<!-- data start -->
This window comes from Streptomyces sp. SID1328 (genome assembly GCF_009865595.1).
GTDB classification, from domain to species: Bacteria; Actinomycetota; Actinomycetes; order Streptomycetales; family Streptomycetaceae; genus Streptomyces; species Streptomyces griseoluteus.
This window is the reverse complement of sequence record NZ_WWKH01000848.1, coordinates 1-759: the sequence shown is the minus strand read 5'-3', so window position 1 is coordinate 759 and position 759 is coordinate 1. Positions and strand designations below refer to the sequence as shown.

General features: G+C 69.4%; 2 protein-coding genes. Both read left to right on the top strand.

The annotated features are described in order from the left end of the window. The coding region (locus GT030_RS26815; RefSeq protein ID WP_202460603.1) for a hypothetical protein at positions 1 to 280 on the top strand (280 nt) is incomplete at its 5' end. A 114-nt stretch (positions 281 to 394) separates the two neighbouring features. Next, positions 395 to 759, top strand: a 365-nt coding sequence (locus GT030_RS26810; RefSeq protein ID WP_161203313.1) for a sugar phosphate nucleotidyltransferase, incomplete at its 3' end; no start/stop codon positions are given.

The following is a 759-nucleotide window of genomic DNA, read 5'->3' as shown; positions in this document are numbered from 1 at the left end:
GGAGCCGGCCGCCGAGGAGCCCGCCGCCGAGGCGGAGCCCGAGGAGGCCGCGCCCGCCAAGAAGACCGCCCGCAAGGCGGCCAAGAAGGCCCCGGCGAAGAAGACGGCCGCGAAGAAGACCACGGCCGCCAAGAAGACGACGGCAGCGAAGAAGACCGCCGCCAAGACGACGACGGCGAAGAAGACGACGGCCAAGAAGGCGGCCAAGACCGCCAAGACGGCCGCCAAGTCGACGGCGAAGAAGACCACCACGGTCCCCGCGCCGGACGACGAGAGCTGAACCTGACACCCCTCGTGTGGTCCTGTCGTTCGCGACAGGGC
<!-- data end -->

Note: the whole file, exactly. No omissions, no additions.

This window comes from Streptomyces sp. SID1328 (genome assembly GCF_009865595.1).
GTDB classification, from domain to species: Bacteria; Actinomycetota; Actinomycetes; order Streptomycetales; family Streptomycetaceae; genus Streptomyces; species Streptomyces griseoluteus.
This window is the reverse complement of sequence record NZ_WWKH01000848.1, coordinates 1-759: the sequence shown is the minus strand read 5'-3', so window position 1 is coordinate 759 and position 759 is coordinate 1. Positions and strand designations below refer to the sequence as shown.

General features: G+C 69.4%; 2 protein-coding genes. Both read left to right on the top strand.

The annotated features are described in order from the left end of the window. The coding region (locus GT030_RS26815; RefSeq protein ID WP_202460603.1) for a hypothetical protein at positions 1 to 280 on the top strand (280 nt) is incomplete at its 5' end. A 114-nt stretch (positions 281 to 394) separates the two neighbouring features. Next, positions 395 to 759, top strand: a 365-nt coding sequence (locus GT030_RS26810; RefSeq protein ID WP_161203313.1) for a sugar phosphate nucleotidyltransferase, incomplete at its 3' end; no start/stop codon positions are given.

The following is a 759-nucleotide window of genomic DNA, read 5'->3' as shown; positions in this document are numbered from 1 at the left end:
GGAGCCGGCCGCCGAGGAGCCCGCCGCCGAGGCGGAGCCCGAGGAGGCCGCGCCCGCCAAGAAGACCGCCCGCAAGGCGGCCAAGAAGGCCCCGGCGAAGAAGACGGCCGCGAAGAAGACCACGGCCGCCAAGAAGACGACGGCAGCGAAGAAGACCGCCGCCAAGACGACGACGGCGAAGAAGACGACGGCCAAGAAGGCGGCCAAGACCGCCAAGACGGCCGCCAAGTCGACGGCGAAGAAGACCACCACGGTCCCCGCGCCGGACGACGAGAGCTGAACCTGACACCCCTCGTGTGGTCCTGTCGTTCGCGACAGGGC